This fellow Israeli arrived in Australia last week to share his love of the mandolin and Bach with the people of this country. Avital’s English is excellent, (his inflections give away his Israeli roots but not his atavistic Morrocan heritage) and he is an old hand at handling interviews. His calm demeanour and his boyish smile can melt butter - even butter that has been in the freezer for a very long time.
It all began with Simcha Nathanson, he tells me. Nathanson, a Russian-born violinist, arrived in Israel and was looking for a job. He applied to teach the violin at the Music conservatorium in Be’er Sheva, but was knocked back. This, of course, was the fate of many newly arrived immigrants from the former USSR who were forced to take up menial jobs, well below their qualifications. He was told that the only job they could offer him was to teach the mandolin. There was a consignment of mandolins at the conservatorium which had never been used.
The mandolin and the violin both are tuned to the same open strings so Nathanson decided to give it a go. And so it was that the Beer Sheva mandolin youth orchestra was founded, where young Israeli youths played music for the violin using the mandolin. Avi Avital, aged eight, was one of them.
The rest, as they say, is history. But a short snapshot of this history reveals Avital’s meteoric trajectory from Beer Sheva to the Jerusalem Academy of Music and then to the Cesare Pollini Conservatory of Padua in Italy where his career as international mandolin player took off. It is a career that has taken him to the US, Italy, Belgium, Switzerland Canada, Germany, Poland, China, Japan... You get the idea. Avital is a musician without borders.
I am not a music expert by any stretch of the imagination, but I do love classical music and in my youth I played the cello. And I also collect stringed instruments, one of which is a flat mandolin of the type that Avital plays on. So I was delighted to be offered tickets to hear my countryman play with the Brandenburg orchestra in Sydney.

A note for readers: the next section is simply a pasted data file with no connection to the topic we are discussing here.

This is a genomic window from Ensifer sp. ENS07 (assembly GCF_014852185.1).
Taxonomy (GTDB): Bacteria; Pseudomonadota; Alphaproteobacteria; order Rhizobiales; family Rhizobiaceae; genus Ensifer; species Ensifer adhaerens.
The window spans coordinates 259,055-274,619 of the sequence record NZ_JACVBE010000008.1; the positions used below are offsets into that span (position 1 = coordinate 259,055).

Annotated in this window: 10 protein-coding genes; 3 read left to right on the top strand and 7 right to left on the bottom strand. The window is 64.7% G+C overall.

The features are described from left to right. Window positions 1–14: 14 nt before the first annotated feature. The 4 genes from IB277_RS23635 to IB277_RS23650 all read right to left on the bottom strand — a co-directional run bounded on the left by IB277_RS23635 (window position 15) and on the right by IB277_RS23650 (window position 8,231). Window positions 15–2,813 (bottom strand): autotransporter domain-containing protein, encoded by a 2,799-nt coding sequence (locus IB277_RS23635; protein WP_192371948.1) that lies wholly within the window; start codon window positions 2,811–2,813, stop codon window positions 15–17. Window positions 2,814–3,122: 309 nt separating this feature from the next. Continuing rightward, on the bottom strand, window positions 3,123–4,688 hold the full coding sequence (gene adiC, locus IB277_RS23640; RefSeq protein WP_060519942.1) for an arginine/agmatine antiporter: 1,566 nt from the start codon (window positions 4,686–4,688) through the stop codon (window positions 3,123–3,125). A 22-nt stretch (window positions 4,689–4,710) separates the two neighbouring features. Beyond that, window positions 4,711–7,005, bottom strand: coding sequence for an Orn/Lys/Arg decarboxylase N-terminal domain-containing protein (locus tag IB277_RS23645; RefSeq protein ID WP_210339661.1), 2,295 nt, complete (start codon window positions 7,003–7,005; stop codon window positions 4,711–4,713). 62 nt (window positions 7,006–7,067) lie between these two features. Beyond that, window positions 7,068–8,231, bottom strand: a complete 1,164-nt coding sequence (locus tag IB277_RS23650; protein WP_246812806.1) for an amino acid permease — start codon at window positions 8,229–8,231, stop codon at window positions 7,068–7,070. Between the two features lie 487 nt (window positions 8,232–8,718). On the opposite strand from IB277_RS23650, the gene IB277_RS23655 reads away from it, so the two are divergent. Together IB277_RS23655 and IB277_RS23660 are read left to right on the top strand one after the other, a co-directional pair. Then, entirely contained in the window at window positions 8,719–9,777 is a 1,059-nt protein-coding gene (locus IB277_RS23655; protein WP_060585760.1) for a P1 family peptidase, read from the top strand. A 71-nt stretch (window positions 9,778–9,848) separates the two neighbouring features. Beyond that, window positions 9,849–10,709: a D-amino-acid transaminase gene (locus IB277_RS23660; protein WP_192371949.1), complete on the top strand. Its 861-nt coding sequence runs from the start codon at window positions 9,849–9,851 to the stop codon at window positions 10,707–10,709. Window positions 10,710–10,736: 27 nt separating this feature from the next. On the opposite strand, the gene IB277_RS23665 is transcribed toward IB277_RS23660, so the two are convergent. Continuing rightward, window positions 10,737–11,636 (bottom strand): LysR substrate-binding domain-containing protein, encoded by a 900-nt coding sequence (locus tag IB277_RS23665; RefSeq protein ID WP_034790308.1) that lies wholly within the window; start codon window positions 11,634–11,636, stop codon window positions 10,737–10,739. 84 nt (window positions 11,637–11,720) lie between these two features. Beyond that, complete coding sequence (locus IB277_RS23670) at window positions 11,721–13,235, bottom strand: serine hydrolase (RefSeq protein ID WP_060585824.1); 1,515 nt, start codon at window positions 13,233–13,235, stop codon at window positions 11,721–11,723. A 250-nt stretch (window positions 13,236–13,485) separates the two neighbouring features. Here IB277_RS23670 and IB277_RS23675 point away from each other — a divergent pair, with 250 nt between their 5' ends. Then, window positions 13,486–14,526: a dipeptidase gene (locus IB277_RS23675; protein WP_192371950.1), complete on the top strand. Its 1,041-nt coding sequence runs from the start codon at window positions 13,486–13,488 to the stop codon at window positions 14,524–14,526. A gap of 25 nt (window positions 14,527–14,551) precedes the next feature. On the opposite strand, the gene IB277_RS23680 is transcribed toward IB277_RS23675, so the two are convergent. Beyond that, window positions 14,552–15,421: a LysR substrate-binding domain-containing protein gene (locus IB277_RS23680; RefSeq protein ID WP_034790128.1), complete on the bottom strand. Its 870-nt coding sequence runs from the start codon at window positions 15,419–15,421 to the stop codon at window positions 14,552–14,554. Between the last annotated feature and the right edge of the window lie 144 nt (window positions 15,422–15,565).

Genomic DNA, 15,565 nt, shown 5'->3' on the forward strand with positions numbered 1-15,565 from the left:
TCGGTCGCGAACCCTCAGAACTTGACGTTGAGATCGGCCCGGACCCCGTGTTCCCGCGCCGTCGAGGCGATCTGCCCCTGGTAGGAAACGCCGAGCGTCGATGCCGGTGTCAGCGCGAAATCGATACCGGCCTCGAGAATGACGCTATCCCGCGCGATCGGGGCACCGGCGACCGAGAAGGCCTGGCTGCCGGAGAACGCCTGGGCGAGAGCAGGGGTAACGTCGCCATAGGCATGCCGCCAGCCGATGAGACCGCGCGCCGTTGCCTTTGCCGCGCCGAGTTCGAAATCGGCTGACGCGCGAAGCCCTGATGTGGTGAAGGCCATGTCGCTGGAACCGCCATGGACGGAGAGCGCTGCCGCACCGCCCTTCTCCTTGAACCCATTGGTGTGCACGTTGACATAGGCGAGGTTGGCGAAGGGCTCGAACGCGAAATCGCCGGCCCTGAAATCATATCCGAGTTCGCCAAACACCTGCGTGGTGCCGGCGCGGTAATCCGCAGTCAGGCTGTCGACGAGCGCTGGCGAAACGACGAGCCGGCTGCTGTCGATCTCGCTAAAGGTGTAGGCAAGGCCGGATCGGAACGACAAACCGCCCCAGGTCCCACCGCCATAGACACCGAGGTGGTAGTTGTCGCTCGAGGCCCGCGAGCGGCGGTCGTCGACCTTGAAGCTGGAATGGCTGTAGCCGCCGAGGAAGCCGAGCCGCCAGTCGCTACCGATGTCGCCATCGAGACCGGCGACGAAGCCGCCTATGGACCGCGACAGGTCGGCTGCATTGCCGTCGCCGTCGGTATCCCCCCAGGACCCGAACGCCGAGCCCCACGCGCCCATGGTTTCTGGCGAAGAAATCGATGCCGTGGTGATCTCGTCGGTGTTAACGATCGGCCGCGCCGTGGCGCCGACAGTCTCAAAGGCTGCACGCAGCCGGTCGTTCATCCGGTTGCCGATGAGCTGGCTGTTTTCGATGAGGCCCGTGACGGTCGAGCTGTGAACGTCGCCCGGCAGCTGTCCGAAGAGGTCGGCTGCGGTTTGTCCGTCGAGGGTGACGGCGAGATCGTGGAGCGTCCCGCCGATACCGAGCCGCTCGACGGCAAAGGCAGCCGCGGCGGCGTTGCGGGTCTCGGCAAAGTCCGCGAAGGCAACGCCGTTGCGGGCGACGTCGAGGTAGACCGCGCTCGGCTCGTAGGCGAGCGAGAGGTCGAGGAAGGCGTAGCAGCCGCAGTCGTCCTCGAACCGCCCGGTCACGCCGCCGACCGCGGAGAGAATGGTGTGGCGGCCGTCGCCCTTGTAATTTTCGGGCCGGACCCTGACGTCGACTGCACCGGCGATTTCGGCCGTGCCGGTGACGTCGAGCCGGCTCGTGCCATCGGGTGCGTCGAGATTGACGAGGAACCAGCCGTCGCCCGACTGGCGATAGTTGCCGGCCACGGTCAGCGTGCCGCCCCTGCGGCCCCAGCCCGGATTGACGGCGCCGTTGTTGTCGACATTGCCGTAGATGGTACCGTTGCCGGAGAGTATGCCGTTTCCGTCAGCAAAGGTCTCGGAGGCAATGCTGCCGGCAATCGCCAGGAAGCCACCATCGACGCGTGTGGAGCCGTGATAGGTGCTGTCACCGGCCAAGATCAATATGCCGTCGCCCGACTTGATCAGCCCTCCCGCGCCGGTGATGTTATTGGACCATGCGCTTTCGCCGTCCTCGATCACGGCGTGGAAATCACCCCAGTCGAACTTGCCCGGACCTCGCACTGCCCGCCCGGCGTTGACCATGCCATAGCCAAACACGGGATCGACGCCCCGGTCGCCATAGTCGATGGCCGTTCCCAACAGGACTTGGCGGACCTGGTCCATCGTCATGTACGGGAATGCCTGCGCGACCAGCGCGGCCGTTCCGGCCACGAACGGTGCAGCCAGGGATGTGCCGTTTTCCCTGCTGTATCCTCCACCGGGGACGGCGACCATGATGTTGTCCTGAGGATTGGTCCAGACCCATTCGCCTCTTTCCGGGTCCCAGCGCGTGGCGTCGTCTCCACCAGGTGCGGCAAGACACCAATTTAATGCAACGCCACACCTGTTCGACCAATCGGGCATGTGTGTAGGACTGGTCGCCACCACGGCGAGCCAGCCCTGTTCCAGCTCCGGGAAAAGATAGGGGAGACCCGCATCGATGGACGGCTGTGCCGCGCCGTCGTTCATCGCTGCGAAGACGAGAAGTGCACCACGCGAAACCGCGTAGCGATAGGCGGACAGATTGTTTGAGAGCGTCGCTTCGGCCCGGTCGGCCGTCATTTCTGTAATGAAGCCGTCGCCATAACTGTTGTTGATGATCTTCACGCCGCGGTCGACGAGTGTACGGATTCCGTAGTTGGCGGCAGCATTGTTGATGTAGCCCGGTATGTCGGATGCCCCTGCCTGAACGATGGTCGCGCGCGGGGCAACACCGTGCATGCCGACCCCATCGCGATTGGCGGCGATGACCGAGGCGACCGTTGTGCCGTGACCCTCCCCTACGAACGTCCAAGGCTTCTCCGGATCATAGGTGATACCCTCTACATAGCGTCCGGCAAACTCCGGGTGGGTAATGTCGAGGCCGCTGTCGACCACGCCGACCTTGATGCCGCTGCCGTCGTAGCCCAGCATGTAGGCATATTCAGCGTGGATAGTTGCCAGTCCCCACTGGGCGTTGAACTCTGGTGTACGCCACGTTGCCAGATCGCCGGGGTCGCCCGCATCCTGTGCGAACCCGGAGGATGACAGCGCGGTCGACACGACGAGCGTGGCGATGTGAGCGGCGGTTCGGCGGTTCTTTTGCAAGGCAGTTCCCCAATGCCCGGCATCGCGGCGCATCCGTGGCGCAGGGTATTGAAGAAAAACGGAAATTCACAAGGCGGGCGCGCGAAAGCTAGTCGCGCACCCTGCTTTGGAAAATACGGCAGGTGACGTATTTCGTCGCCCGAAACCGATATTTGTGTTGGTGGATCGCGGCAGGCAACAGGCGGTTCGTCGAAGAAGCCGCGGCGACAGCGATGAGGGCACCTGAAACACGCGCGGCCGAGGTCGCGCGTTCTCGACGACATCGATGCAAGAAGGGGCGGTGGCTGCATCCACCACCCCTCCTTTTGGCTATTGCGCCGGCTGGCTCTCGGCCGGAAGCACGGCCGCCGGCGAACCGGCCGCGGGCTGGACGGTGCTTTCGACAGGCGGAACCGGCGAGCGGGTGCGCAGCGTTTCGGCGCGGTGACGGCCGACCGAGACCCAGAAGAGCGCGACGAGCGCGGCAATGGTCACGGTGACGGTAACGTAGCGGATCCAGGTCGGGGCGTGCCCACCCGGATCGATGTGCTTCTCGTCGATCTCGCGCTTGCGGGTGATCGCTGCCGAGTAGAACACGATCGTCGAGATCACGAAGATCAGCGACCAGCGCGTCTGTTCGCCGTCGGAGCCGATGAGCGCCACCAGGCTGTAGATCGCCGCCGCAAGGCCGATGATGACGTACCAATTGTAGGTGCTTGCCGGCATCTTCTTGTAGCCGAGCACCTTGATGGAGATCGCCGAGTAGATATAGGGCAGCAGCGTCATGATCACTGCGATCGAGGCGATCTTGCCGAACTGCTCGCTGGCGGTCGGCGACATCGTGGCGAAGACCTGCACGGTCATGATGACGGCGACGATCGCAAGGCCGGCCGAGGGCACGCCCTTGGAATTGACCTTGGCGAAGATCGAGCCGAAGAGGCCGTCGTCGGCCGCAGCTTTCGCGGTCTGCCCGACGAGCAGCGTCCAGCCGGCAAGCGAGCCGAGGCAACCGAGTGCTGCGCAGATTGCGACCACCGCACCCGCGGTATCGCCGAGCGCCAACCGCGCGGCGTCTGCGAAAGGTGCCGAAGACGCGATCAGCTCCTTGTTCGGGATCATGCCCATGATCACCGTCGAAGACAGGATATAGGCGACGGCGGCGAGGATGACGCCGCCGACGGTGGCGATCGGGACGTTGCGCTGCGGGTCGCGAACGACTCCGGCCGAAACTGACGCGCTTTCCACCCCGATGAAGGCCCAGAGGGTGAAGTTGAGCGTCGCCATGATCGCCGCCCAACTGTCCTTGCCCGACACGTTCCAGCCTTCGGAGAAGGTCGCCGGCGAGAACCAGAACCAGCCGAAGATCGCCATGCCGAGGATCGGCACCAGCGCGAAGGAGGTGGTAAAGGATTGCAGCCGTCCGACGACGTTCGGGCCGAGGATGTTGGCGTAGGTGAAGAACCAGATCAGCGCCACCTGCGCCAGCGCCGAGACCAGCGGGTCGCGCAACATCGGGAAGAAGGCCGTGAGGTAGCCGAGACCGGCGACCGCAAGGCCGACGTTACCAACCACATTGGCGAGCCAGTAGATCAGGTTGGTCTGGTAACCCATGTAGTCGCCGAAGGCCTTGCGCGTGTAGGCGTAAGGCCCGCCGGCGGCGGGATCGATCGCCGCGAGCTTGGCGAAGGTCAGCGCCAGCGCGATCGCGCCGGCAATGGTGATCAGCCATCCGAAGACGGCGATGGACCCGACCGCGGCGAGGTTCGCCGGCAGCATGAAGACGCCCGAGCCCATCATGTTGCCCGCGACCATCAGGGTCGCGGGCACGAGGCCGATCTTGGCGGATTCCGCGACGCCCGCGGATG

Sublime. There is no other word to describe it.
It was a Friday night, so very few members of Sydney’s Jewish community would have been in attendance at this concert - most of them observe the Jewish sabbath. And yet the house was full, the applause was rousing and the admiration was palpable. The audience just loved him. They were riveted to their seats, mouths gawping as he played a Romanian folk dance which required phenomenal dexterity. They loved his interpretations of Bach’s concerto, or Pachelbel’s Canon neither of which was originally composed for his instrument but had been beautifully adapted to it.
His repertoir is extraordinary, spanning folk music, classical and klezmer and the ease with which he plays his instrument, the way he shuts his eyes to capture the essence of the experience, and the fun he sometimes appears to be having with his instrument at other times, all capture the many shades and moods of this artist.
Avi Avital truly is a virtuoso.
While Avital may see himself as an ambassador for the mandolin, in introducing himself as an Israeli and in talking about his Israeli childhood, he is also an outstanding ambassador for Israel, for its culture and its many successes. Mainstream media coverage of Israel may leave the impression that the only things to come out of the country are political and controversial; Avital redresses the balance.
When I share with him my thoughts he smiles sheepishly and shares with me an anecdote: “In January 2009 I played Bloch’s Nigun in the house of the Wannsee Conference where the Nazis hammered out the final solution of Europe’s Jews 67 years earlier. “It was the most powerful, intense, troubling, emotional experience I’ve had in my life,” he recalls. “A concert in the very same room where the execution of millions of Jews was signed and ordered, and a concert of Jewish music!”
Need I say more?